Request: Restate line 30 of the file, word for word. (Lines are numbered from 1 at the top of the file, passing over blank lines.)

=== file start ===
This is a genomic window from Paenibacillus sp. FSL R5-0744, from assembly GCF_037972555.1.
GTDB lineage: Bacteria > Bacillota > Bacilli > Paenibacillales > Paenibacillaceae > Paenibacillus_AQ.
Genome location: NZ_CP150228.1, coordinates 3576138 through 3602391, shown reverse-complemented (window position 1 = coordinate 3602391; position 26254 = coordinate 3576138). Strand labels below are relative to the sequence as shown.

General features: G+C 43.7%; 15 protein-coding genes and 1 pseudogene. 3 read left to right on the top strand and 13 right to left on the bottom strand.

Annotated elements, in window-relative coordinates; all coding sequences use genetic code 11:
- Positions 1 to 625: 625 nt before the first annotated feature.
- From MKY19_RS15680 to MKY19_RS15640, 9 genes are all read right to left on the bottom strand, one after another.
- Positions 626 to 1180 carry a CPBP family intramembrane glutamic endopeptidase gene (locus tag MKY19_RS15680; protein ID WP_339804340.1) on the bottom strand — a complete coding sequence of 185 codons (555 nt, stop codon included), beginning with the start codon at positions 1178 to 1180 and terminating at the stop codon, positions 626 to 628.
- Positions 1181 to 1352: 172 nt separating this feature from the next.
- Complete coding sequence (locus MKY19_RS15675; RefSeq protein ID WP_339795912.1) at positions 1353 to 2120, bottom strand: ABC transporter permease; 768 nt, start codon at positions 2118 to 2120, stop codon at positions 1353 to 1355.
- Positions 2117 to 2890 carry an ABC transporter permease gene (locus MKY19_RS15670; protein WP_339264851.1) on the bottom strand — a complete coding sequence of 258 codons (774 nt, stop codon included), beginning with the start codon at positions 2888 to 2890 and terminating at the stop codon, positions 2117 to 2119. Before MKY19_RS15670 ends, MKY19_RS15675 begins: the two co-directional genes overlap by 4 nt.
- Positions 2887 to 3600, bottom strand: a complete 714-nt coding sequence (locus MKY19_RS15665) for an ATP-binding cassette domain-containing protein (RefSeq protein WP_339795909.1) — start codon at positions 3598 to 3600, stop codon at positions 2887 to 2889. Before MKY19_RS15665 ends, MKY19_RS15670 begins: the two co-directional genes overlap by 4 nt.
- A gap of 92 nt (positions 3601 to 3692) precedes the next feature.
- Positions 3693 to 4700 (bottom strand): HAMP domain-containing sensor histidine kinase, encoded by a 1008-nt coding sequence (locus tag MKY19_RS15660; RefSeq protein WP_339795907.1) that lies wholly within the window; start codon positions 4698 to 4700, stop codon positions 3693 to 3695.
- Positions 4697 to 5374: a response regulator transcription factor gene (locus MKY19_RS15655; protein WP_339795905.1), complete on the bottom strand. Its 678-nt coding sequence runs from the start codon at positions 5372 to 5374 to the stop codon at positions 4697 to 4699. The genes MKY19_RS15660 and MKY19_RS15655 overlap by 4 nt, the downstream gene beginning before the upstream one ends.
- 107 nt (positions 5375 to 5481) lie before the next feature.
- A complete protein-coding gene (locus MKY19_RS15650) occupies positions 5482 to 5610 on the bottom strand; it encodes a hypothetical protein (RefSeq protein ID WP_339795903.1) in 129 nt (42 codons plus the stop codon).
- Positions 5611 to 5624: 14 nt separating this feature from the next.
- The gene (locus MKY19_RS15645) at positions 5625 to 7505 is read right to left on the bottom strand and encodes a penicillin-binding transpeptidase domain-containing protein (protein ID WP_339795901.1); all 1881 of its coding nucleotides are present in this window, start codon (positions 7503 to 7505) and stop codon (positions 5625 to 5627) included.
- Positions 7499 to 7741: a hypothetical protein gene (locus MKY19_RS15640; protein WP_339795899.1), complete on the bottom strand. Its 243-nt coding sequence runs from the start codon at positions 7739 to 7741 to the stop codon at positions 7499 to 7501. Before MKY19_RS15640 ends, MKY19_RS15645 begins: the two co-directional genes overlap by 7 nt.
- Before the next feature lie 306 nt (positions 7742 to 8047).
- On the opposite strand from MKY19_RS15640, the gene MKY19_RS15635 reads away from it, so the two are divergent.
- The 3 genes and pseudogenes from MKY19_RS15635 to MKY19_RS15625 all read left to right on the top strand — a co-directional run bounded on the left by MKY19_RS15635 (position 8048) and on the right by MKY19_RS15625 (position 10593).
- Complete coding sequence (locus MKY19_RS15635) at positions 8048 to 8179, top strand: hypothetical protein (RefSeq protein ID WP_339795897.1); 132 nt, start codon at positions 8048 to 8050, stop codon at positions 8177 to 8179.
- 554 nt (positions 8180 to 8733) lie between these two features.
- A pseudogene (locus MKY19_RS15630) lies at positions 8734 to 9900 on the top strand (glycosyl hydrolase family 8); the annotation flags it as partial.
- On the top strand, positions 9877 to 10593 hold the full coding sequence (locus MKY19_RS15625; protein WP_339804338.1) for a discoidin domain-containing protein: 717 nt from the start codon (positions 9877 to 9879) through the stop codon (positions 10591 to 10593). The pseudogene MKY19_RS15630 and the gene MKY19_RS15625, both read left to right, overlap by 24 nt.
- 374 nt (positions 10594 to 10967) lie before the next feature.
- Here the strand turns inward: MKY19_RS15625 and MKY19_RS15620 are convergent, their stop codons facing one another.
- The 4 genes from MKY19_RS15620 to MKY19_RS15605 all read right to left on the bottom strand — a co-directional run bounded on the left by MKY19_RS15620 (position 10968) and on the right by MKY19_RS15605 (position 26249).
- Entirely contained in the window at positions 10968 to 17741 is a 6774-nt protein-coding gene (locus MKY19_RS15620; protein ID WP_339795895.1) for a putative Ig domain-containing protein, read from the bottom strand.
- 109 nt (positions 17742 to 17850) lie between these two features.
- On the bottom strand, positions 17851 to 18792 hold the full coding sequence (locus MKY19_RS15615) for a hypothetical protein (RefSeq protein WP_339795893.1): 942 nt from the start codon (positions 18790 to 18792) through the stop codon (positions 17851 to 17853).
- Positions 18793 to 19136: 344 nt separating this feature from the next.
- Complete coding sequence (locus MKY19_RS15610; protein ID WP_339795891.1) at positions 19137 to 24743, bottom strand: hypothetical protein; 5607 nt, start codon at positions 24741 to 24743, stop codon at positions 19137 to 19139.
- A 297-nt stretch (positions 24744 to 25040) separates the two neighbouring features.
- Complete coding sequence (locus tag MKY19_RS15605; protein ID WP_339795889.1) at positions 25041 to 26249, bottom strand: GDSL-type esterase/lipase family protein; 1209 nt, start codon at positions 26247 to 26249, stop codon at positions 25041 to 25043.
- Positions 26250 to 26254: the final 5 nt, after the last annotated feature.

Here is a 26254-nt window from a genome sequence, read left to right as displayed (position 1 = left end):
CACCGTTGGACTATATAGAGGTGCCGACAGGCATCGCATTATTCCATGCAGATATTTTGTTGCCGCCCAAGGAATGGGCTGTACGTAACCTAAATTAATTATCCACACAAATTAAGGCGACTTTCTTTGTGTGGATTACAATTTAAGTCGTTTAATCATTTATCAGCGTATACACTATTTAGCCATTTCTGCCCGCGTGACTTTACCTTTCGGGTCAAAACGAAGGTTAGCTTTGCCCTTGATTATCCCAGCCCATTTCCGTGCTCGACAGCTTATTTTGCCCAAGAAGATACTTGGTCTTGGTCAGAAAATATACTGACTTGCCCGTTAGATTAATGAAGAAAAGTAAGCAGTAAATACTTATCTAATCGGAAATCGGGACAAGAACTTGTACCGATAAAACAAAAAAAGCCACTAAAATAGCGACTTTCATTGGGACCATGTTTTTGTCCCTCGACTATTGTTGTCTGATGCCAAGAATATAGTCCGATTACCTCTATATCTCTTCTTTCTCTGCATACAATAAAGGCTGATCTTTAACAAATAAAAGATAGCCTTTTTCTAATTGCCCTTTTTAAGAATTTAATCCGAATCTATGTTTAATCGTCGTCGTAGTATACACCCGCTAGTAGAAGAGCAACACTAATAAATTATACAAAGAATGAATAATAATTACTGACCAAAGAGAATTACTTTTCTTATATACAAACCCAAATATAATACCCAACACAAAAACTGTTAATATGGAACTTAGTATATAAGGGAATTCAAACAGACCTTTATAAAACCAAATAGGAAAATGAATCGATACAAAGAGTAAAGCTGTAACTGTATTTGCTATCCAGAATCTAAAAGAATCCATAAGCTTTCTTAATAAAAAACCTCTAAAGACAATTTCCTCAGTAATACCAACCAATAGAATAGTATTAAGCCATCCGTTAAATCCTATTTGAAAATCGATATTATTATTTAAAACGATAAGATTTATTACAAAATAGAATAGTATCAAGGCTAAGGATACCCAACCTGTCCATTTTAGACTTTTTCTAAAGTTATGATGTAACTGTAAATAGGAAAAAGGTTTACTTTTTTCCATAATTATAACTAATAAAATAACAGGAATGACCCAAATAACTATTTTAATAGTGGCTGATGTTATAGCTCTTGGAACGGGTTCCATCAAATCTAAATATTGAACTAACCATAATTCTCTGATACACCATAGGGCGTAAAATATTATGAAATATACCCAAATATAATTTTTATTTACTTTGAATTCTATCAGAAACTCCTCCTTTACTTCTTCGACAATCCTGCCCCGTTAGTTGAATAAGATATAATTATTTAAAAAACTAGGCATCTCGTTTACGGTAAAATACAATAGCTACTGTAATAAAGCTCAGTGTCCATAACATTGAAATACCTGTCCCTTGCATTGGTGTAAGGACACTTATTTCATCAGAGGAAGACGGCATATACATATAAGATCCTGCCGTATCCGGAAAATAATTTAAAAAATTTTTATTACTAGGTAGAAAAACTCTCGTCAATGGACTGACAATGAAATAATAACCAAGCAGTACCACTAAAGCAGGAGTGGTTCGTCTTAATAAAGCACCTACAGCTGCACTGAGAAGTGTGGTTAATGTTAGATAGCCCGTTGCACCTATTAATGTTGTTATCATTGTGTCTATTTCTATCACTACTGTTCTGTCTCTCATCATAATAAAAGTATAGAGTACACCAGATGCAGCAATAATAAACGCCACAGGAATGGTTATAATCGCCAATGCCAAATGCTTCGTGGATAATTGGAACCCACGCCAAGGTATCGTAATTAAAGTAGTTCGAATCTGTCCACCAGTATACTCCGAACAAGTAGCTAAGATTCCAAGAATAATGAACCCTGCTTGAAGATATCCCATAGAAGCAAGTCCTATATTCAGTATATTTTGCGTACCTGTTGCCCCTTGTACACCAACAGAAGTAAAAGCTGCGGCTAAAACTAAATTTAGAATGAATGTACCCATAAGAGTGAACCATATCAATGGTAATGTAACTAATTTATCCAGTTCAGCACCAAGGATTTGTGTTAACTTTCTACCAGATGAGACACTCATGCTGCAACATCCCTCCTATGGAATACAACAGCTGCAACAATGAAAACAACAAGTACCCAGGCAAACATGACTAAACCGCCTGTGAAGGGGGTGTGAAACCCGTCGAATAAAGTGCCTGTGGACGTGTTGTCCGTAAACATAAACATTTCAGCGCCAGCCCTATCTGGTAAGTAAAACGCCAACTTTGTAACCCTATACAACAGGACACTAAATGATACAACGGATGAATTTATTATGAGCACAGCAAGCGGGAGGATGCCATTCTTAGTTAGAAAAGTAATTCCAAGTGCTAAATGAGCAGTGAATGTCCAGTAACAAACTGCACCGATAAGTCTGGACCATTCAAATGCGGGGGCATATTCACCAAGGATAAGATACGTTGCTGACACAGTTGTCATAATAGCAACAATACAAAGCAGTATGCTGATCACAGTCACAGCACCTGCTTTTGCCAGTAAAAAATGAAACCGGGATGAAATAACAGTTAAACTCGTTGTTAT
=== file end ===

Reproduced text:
- The 4 genes from MKY19_RS15620 to MKY19_RS15605 all read right to left on the bottom strand — a co-directional run bounded on the left by MKY19_RS15620 (position 10968) and on the right by MKY19_RS15605 (position 26249).